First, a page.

The growing problem of massive illegal immigration into our nation, and overall U.S.-Mexico relations, are highlighted by two recent news events:
After his summit with President George W. Bush, The Los Angles Times reports that Mexican President Vicente Fox said, "The commitment of President Bush and our commitment are to seek that all those Mexicans who are there without documents, or illegally, be considered legal workers." That would mean the workers could receive Social Security, welfare and other benefits and could travel to and from Mexico freely, rather than sneak across the border. "Never has a possibility like this been spoken of before," Fox said.
U.S. Rep. Luis Gutierrez, D-Ill., introduced legislation granting blanket amnesty to illegal immigrants who have been in the U.S. five years or longer. The bill - supported by unions representing mainly Mexican workers - would also end a ban on re-entry into the U.S. by deported aliens and give permanent visas to spouses and children of illegal aliens.
These developments have naturally sparked considerable debate, especially on Capitol Hill. In light of Fox's pressure on Bush for yet another amnesty, a major question for America emerges: Do we want to see the population of our country soar past a half billion in the next 50 years if we keep granting amnesties which, in turn, lead to more illegal immigration?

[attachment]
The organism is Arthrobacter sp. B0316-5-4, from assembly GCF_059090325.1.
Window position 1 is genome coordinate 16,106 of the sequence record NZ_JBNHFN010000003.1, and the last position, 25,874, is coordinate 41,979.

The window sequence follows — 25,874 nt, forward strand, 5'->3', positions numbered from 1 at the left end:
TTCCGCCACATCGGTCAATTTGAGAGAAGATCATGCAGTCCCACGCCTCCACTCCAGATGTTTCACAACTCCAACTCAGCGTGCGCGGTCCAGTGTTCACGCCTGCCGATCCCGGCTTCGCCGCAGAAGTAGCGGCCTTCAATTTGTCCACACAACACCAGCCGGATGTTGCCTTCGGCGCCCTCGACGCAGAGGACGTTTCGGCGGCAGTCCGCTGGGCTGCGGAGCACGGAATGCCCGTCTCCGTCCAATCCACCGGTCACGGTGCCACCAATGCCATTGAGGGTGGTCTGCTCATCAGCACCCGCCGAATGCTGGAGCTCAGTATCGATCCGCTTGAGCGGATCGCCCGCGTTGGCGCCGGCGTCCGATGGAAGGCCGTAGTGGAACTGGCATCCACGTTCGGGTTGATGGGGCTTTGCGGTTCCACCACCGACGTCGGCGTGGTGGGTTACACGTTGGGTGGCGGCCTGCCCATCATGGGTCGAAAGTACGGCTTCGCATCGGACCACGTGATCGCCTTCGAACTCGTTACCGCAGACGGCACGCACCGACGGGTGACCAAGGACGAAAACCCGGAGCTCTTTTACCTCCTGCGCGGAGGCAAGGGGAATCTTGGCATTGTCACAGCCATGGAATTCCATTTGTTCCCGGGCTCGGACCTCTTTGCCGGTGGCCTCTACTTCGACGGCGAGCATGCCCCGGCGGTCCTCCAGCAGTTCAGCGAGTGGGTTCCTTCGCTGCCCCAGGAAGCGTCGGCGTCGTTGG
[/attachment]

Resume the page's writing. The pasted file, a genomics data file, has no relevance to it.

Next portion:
Several key Republicans in the House are signaling opposition. "Congress does not want to increase illegal immigrants by granting amnesty, and we don't want to smack legal immigrants in the face for playing by the rules," says Rep. Lamar Smith, R-Tex. who serves on a key House immigration subcommittee.
Lawmakers from Texas and California have a related concern. Hospitals in those two states spend $23 million and $55 million a year, respectively, on health care for illegal immigrants. That has led a bipartisan group to push for legislation to at least partially reimburse the hospitals.
"It's the federal government's job to enforce (laws against) illegal immigration and when they fail in that regard hospitals should not have to pay for those failures," a spokesman for U.S. Rep. Mary Bono, R-Calif., declares.
Smith, Bono and a growing number of lawmakers are also asking their colleagues, and the president, to reflect on an Immigration and Naturalization Service report gauging the impact of the sweeping 1986 amnesty of 2.7 million aliens. The conclusion: Rewarding the law-breaking that year simply led to a new surge in illegal immigration.
Add to this fact yet another one: Only 335,000 illegals were actually deported between 1987-1996 according to the INS. That low number has even jolted some Democrats who previously had been permissive on immigration.